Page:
Related BLS programs | Related articles
June 2004, Vol. 127, No. 6
Foreign-born workers: trends in fatal occupational injuries, 1996–2001
Katherine Loh and Scott Richardson
New immigrants who arrived in the United States during the 1990–2001 period accounted for 50.3 percent of the growth in the Nation’s civilian labor force.1 That is, one out of every two net new labor force participants during this period was a new foreign immigrant. Historically, Current Population Survey (CPS) figures show that foreign-born workers, who accounted for 1 in every 17 workers in 1960, increased their share of the labor force to one in eight by 2000.2
As the share of foreign-born employment has increased, so has the share of fatal occupational injuries to foreign-born workers. Yet, while the share of foreign-born employment increased by 22 percent from 1996 to 20003 the share of fatal occupational injuries for this population increased by 43 percent. This increase in fatal work injuries among foreign-born workers occurred at a time when the overall number of fatal occupational injuries to U.S. workers declined by 5 percent. As a result, the fatality rate for foreign-born workers has not mirrored the improvement seen in the overall fatality rate over this period. In 2001, the fatality rate for all U.S. workers decreased to a series low of 4.3 per 100,000 workers, but the fatality rate for foreign-born workers recorded a series high of 5.7 per 100,000 workers.
Foreign-born workers are disproportionately represented in occupations and industries with higher risks of fatality.4 Lower levels of educational attainment and lack of English language proficiency may limit employment options for many foreign-born workers. The U.S. Census Bureau reported that in 2000 33 percent of the foreign-born population aged 25 and older did not have a high school diploma, compared with 13 percent of the native-born population.5 And, according to the National Immigration Forum, more than 40 percent of new immigrants in 1990 stated that they did not speak English well.6 These fractions are even higher among the Latin American foreign-born who represent about half of the foreign-born workers in the United States. Low educational attainment, lack of English proficiency, and other factors contribute to employment of many foreign-born workers in lower paying,7 higher risk jobs.8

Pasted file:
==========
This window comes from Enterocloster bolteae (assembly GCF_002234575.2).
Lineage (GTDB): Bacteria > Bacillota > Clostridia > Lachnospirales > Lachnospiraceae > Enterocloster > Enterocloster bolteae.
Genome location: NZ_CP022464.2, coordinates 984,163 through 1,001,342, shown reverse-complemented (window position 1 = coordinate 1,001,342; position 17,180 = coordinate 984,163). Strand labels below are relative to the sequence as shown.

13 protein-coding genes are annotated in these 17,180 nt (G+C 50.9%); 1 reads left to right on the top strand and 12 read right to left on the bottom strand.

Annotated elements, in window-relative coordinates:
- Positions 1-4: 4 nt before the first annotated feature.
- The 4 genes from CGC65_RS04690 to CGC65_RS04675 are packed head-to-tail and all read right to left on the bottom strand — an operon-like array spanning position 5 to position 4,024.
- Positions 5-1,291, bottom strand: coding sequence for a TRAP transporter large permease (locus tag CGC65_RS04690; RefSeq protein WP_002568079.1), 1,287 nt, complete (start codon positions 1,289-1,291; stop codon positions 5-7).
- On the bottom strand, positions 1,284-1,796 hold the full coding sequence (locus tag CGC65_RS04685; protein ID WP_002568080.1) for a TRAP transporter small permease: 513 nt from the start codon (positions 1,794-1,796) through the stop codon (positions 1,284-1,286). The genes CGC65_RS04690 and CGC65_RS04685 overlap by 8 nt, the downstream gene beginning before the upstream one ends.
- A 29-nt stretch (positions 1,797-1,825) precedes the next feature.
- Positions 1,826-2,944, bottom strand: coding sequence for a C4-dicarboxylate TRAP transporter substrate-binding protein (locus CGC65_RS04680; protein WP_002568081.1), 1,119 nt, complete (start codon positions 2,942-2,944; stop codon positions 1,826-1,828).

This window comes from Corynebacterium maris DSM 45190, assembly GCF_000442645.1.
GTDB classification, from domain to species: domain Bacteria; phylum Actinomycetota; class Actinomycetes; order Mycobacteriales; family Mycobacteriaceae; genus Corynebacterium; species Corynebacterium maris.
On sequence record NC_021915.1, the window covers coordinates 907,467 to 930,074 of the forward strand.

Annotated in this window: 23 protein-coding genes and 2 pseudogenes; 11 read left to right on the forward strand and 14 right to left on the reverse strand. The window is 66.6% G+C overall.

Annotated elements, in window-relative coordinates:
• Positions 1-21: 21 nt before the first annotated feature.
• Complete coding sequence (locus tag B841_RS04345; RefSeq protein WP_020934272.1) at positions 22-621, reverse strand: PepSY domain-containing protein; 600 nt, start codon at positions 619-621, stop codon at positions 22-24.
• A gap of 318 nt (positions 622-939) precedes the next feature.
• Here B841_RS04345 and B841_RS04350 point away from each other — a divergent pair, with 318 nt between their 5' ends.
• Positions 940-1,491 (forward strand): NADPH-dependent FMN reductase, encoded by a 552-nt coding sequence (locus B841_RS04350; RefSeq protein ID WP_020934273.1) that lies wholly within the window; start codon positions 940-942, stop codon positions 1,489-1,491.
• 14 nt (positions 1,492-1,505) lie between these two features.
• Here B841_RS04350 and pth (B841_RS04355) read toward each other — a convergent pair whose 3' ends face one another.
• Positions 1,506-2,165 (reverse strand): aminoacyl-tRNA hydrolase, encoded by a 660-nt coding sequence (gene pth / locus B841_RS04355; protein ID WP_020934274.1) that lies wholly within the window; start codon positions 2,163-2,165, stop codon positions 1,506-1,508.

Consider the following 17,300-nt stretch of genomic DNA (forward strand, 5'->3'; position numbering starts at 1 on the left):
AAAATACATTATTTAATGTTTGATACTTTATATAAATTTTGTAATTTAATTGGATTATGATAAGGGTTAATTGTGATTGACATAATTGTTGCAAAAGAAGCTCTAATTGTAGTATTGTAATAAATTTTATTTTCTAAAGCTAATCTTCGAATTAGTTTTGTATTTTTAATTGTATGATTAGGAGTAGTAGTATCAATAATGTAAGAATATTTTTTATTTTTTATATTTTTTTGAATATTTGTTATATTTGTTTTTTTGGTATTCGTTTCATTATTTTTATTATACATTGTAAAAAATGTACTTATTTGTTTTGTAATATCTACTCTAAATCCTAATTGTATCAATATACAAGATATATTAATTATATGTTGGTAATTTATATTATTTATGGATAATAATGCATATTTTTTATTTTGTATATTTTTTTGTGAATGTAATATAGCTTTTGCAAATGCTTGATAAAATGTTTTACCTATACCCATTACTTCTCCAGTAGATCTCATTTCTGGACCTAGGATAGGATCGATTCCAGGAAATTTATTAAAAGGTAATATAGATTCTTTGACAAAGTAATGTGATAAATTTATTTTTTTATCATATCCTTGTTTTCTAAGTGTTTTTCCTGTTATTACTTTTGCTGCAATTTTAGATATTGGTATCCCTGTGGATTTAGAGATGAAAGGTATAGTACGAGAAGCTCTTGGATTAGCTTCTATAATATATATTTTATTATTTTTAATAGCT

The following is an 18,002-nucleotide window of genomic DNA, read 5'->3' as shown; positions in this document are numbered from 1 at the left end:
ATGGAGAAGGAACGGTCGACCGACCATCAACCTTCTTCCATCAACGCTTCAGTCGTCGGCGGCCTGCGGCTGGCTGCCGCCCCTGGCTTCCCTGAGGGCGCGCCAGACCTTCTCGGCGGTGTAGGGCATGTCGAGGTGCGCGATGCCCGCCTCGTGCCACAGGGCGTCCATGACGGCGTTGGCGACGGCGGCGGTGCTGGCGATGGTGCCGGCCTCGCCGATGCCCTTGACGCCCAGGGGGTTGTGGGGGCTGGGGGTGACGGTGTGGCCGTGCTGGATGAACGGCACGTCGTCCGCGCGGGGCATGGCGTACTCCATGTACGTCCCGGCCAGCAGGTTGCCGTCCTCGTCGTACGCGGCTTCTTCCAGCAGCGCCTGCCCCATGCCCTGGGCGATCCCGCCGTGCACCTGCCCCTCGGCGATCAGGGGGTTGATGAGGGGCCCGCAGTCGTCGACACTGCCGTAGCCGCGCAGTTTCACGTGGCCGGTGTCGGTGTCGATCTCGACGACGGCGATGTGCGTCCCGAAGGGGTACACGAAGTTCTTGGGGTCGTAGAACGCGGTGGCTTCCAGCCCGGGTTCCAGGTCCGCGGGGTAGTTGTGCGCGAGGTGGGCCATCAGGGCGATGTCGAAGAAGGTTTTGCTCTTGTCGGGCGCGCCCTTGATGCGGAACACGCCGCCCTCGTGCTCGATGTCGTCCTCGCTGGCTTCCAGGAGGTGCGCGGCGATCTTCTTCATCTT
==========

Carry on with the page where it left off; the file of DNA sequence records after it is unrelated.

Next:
This excerpt is from an article published in the June 2004 issue of the Monthly Labor Review. The full text of the article is available in Adobe Acrobat's Portable Document Format (PDF). See How to view a PDF file for more information.
Read abstract Download full article in PDF (74K)
1 See Andrew Sum, and others, "Immigrant Workers and the Great American Job Machine: The Contribution of New Foreign Immigration to National and Regional Labor Force Growth in the 1990s," (Northeastern University, Center for Labor Market Studies, August 2002). This study includes in its definition of foreign-born population those persons born in Puerto Rico, Guam, and the U.S. Virgin Islands, contrary to the U.S. Census Bureau practices. Although they do raise the number of new foreign immigrants, their inclusion, as stated by the study’s authors, "does not have a large effect on overall estimates of the number of new foreign immigrants arriving in the U.S. during the 1990–2000 period, since they…[accounted] for only 2.7% of the total number of new foreign immigrants."
2 See Abraham T. Mosisa, "The Role of Foreign-born Workers in the U.S. Economy," Monthly Labor Review, May 2002, pp. 3–14, available on the Internet at www.bls.gov/opub/mlr/2002/05/contents.htm.
3 Foreign-born employment figures stated and used in fatality rate calculations throughout the article, except those detailing region of origin, were derived from unpublished employment tables from the Current Population Survey (CPS). The CPS is a monthly survey conducted by the Bureau of the Census for the Bureau of Labor Statistics. The data on foreign-born employment by region of origin were obtained from the U.S. Census Bureau. For more information, see A. Dianne Schmidley, "Profile of the Foreign-born Population in the United States: 2000," Current Population Reports Series P23-306 (Washington, DC, U.S. Census Bureau, December 2001). The report can also be found on the Internet at: http://www.census.gov/prod/2002pubs/p23-206.pdf.
4 See Scott Richardson and others, "Hispanic Workers in the United States: An Analysis of Employment Distributions, Fatal Occupational Injuries, and Non-fatal Occupational Injuries and Illnesses," in Safety is Seguridad (Washington, DC, National Research Council of the National Academies, 2003).
5 See Mosisa, Abraham, "The role of foreign-born workers in the U.S. economy," Monthly Labor Review, May 2002, pp. 3–14 and Schmidley, "Profile of the Foreign-born Population," 2001, http://www.census.gov/prod/2002pubs/p23-206.pdf.
6 See Gregory Rodriguez, "From Newcomers to New Americans: The Successful Integration of Immigrants into American Society" (Washington, DC, National Immigration Forum, July 1999).
7 See Mosisa, "Role of foreign-born workers," 2002 and Schmidley, "Profile of the Foreign-born Population," 2001, http://www.census.gov/prod/2002pubs/p23-206.pdf.
8 See Richardson and others, "Hispanic Workers in the United States," 2003.
Related BLS programs
Injuries, Illnesses and Fatalities
Labor Force Statistics from the Current Population Survey
role of foreign-born workers in the U.S. economy —May
How do immigrants fare in the U.S. labor market?—Dec. 1992.
Within Monthly Labor Review Online:
Welcome | Current Issue | Index | Subscribe | Archives
Exit Monthly Labor Review Online:
BLS Home | Publications & Research Papers